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Always Another Country, by Sisonke Msimang.

July 13, 2018

Always Another Country: A Memoir of Exile and Home
Always Another Country: A Memoir of Exile and Home, by Sisonke Msimang. 2017.  World Editions

Forthcoming in the U.S. in 2018.

5 stars–FAVORITE

An insightful, well-crafted narrative by the daughter of South African Freedom fighters considers the idealism of her childhood spent in exile and the frustration of her return as an adult to her homeland during its post-Mandala years

The mere trajectory of Sisonke Msimang’s life is enough reason to read her book, but there is much more.  She is also a bright, sensitive observer of race, gender, equality and justice in the political and social worlds through which she moves.  At the same, she is a fiercely introspective woman willing to expose her own flaws and mistakes as she grows from a curious little girl into a women who falls in love and begins a career and family of her own.  And she is a fine writer, skillful enough to shape her multifaceted life into a coherent story of exile and home.

Msimang’s earliest memories are of her family’s home in Zambia, a home in a conventional neighborhood, a place where young, energetic Freedom Fighters gathered provided Sisonke with role models of the woman she dreamed of becoming.  Then, the family moved on to Kenya, Canada, back to Kenya, always moving on just when she felt acclimated.  She attended MacAlester College in the United States, where she made friends and sampled romance. Just as she was graduating, apartheid was ending in South Africa.  Returning there, she and others were euphoric in their sense of victory.  She began her career in human rights and justice organizations and fell in love with a man she met there, despite the fact he was a white Australian.  They married, had two children and tried to settle down.  She was awarded a Yale Greenberg World Fellowship which described why she was chosen.

She has global, regional and national experience, having worked for the United Nations as well as within the civil society sector and in private philanthropy. Until November 2012, she led George Soros’ philanthropic efforts based in Johannesburg as the Executive Director of the Open Society Initiative for Southern Africa (OSISA). [Msimang] now works on human rights and Democracy with the Sonke Gender Justice Network, which has been a leading advocate of working with men and boys in promoting gender equality and is the author of a weekly column at the Daily Maverick, a leading South African online news daily.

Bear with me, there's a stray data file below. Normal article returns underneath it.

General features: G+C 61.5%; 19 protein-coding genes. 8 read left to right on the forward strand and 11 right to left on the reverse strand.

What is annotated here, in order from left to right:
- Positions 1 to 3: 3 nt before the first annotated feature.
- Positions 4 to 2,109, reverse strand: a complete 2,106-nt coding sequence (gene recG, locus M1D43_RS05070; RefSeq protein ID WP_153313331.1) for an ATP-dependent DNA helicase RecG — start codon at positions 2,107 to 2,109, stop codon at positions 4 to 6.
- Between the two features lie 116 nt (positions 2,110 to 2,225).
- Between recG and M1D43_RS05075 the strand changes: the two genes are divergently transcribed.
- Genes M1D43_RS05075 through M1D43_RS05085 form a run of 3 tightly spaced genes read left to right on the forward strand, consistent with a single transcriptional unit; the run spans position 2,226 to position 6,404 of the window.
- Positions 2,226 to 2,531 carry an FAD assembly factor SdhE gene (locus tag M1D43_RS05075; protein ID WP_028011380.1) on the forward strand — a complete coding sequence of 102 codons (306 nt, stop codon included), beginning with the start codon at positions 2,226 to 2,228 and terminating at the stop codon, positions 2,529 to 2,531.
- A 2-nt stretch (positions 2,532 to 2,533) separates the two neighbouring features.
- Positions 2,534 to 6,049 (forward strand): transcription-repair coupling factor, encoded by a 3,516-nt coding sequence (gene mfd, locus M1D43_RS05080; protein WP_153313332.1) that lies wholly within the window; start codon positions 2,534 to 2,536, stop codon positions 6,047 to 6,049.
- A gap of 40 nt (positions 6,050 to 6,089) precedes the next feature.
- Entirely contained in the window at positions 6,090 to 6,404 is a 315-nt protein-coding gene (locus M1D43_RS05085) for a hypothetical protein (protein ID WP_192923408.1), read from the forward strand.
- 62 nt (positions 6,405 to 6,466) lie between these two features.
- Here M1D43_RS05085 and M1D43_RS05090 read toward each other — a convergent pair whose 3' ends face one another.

But South Africa was still struggling.  Instead of becoming a land of equality and justice, hatred and violence flourished.  Distrubingly Msimang found herself and her family as part of the new African elite, apart from the majority of Africans.  Instead of taking another administrative position, she became a consultant and a writer.  She writes regularly for major English and U.S. journals and online.  She and her husband now live alternately in South Africa and Australia.

Obviously I am impressed with Msimang, but what struck me most was her depiction of post-apartheid South Africa, and her own recognition that she herself was part of its new elite.  The dream of harmony and equality never came true, and various groups were left with complaints about the new order.  Whites were not happy to step back from the domination of blacks that they had long enjoyed.  Many blacks continued to hate and resist both whites and the rising middle class/elites which included returning freedom fighters.  No one felt security and trust.  Although I have read other books about post-colonial countries, I found Msimang’s narrative the most nuanced.  She gave me new understanding of global dynamics and even of the hatred and violence we are experiencing in post-Obama America.

Msimang also shows us how these tensions play out at a very personal level.  She tells how a nanny for her toddlers made it possible for her to have a career, but the two woman simply had different lives and different priorities.  Msimang had to face that for all her dreams of equality, she was simply the boss who put the safety of her children above all else.  Including this incident in the book offers a nice balance with other books that highlight the perspective of domestic servants.

I believe Always Another Country is an exceptional book.  I will be urging everyone I know to read it.  I look  forward to discussing it with my book group.

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